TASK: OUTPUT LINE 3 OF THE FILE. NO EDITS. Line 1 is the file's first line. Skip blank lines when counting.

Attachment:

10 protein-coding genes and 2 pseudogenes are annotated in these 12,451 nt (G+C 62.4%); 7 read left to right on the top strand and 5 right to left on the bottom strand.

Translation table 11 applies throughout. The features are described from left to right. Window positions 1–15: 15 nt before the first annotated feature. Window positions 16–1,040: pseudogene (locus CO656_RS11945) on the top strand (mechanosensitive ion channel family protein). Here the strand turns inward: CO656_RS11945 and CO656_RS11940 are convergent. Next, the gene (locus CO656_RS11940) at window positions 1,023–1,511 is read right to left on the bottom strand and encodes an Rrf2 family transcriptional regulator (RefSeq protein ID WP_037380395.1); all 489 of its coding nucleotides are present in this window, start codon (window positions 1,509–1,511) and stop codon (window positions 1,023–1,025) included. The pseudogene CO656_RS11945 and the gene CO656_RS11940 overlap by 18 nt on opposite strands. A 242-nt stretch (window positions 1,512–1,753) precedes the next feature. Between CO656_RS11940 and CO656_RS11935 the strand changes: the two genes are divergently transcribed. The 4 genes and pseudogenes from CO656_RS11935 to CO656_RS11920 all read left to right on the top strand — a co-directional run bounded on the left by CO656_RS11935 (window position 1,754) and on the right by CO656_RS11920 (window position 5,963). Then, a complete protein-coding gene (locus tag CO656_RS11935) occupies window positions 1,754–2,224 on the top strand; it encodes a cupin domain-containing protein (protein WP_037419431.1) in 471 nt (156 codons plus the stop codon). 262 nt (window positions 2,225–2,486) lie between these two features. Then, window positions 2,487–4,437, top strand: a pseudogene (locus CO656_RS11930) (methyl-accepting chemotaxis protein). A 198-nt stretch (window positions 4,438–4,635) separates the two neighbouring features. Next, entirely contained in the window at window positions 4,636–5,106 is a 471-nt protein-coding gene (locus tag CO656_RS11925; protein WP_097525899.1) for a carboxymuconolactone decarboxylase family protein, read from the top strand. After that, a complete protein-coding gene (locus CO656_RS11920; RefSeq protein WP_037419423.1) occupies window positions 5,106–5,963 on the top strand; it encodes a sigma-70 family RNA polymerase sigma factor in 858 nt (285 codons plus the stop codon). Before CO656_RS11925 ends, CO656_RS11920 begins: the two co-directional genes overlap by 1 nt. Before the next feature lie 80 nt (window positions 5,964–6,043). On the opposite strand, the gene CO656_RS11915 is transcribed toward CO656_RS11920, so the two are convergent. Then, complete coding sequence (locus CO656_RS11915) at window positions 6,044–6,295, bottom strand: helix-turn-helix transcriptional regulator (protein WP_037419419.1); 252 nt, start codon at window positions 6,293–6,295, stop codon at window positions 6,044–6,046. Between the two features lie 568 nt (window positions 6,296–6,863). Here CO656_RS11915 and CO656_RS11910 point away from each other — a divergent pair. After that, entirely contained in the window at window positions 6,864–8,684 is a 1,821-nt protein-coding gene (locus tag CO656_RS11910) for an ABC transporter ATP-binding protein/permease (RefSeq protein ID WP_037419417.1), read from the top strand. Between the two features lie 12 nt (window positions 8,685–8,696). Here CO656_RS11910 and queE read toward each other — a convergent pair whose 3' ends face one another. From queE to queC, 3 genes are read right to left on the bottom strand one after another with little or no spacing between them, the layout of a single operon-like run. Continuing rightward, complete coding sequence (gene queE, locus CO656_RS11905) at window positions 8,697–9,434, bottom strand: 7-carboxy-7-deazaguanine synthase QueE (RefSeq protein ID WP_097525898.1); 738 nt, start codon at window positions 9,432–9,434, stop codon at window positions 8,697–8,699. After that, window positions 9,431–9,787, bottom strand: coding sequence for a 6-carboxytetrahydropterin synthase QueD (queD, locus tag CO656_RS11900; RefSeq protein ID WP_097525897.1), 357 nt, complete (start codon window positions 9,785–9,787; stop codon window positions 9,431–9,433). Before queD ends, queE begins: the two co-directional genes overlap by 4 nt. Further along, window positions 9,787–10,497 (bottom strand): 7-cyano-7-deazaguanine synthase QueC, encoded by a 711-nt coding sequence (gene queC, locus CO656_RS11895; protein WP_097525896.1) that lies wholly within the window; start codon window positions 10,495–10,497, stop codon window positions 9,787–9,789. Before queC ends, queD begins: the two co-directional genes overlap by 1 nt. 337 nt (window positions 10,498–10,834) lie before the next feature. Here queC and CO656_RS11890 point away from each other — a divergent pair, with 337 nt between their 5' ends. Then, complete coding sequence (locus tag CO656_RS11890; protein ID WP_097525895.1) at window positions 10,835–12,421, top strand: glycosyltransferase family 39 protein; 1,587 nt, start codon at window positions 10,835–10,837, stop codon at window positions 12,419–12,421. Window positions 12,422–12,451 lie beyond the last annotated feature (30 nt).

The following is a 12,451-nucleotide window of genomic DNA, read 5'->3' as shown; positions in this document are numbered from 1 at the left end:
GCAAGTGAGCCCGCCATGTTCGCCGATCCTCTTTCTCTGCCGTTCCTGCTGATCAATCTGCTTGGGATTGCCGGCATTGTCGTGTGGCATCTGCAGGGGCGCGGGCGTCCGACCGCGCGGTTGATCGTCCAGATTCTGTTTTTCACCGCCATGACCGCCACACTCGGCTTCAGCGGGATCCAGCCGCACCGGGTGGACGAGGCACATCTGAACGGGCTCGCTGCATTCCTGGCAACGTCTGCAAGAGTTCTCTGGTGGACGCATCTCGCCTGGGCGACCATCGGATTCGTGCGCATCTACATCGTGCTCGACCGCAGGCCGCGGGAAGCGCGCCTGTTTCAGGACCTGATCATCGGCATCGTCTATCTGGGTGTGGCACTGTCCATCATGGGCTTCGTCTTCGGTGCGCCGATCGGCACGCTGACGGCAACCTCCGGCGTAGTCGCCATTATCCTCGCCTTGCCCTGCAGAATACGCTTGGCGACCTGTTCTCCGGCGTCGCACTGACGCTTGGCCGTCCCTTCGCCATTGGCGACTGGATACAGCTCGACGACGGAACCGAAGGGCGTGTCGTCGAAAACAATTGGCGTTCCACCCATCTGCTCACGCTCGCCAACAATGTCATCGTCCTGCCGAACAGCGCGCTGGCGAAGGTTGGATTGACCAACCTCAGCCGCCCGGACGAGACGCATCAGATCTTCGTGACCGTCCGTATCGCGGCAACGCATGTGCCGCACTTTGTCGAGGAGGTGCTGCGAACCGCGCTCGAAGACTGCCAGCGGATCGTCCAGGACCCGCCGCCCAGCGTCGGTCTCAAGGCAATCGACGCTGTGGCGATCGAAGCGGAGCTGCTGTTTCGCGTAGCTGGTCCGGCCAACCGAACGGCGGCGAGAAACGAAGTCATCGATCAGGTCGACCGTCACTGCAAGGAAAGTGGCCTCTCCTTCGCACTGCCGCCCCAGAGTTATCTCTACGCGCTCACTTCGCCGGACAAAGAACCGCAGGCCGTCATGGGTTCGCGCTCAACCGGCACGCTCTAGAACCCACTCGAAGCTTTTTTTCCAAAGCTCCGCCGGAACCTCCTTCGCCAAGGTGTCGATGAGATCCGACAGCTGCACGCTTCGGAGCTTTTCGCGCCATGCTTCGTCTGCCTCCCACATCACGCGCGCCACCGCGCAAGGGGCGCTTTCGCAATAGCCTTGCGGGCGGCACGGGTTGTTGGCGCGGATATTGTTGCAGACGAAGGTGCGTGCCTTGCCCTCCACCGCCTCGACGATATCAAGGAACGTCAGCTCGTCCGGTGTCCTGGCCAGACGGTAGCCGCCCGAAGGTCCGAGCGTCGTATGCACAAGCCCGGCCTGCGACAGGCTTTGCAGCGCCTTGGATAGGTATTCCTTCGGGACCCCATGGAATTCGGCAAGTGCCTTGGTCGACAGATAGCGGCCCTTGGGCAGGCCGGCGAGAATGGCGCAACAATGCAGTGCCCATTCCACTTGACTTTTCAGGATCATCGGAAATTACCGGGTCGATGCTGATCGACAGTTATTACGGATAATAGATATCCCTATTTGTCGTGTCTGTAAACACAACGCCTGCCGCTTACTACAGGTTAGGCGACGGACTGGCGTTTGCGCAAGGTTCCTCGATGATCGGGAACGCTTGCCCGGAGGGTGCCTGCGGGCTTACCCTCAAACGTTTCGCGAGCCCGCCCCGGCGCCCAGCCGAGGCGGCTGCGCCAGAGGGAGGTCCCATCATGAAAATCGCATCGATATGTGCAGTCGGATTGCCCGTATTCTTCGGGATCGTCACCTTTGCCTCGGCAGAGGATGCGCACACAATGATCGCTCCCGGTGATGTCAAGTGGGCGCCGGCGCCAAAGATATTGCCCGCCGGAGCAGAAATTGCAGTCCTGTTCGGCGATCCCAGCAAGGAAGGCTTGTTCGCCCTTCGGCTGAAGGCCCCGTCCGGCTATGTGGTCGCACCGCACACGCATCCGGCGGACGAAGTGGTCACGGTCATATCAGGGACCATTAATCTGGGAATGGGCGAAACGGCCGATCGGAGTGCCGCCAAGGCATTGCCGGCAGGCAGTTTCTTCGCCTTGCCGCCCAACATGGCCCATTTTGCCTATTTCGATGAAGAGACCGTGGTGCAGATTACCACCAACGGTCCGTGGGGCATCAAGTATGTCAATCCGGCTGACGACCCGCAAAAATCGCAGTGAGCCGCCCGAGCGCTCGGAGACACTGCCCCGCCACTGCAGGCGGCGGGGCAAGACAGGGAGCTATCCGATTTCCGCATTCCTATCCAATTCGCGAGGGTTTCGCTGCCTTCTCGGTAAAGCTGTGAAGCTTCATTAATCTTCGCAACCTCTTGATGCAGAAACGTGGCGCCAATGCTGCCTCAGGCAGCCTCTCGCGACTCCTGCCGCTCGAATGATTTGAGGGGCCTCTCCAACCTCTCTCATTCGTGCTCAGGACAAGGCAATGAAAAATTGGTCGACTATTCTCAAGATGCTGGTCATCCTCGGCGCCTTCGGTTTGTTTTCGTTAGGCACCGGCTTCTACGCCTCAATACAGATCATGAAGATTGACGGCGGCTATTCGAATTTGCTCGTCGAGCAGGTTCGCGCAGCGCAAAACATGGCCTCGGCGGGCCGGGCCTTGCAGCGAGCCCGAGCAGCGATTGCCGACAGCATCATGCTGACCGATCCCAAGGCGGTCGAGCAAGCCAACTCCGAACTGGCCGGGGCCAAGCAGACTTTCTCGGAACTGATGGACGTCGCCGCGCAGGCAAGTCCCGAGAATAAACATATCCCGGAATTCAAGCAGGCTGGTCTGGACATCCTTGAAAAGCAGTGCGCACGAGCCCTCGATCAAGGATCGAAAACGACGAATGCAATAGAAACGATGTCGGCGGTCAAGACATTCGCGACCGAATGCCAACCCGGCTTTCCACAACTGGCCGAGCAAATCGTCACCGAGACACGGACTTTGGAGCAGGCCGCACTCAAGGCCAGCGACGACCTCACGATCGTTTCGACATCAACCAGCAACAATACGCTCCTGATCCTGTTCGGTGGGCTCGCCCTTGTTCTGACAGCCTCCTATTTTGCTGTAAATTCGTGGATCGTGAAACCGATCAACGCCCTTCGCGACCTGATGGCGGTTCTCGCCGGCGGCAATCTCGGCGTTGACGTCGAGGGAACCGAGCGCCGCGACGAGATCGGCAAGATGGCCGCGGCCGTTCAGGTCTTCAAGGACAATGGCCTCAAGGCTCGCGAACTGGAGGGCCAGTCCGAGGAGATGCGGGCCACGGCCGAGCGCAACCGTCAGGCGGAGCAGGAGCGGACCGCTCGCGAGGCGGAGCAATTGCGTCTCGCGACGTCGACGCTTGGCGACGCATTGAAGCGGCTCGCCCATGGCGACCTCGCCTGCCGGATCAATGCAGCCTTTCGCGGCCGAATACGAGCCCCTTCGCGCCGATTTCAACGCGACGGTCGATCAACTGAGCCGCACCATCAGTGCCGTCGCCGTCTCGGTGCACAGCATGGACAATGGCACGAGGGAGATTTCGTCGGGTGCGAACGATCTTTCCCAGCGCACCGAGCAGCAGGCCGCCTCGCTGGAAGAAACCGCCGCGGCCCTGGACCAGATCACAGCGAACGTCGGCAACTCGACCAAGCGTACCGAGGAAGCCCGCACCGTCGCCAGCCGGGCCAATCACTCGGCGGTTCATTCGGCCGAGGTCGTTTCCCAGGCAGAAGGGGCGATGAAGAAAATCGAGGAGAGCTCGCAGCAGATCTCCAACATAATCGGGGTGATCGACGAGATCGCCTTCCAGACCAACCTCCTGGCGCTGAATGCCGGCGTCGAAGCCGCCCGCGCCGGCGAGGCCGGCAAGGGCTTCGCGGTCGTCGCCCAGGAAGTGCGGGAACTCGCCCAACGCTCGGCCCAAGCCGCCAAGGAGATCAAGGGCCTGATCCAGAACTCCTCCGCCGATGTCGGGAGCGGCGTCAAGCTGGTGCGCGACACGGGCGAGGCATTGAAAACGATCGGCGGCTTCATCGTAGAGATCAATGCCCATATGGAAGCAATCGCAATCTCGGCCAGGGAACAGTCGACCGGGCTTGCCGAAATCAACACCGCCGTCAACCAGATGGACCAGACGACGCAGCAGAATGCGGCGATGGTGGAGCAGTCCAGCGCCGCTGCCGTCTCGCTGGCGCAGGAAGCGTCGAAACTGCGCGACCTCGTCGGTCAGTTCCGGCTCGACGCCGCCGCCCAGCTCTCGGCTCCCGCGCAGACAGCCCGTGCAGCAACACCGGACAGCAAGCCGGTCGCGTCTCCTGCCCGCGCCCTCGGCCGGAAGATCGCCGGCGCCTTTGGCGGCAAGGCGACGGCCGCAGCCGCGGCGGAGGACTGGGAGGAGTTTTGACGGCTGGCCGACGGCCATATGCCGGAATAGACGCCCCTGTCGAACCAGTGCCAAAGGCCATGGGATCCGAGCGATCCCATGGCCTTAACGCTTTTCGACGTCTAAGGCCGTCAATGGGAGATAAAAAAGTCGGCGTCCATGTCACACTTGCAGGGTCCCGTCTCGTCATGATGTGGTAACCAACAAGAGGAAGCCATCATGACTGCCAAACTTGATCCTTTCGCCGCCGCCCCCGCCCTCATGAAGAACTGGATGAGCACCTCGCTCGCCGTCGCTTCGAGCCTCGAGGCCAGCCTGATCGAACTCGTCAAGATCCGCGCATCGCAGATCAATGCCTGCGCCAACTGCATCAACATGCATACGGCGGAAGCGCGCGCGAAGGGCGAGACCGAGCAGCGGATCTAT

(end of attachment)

The following is a 12,451-nucleotide window of genomic DNA, read 5'->3' as shown; positions in this document are numbered from 1 at the left end: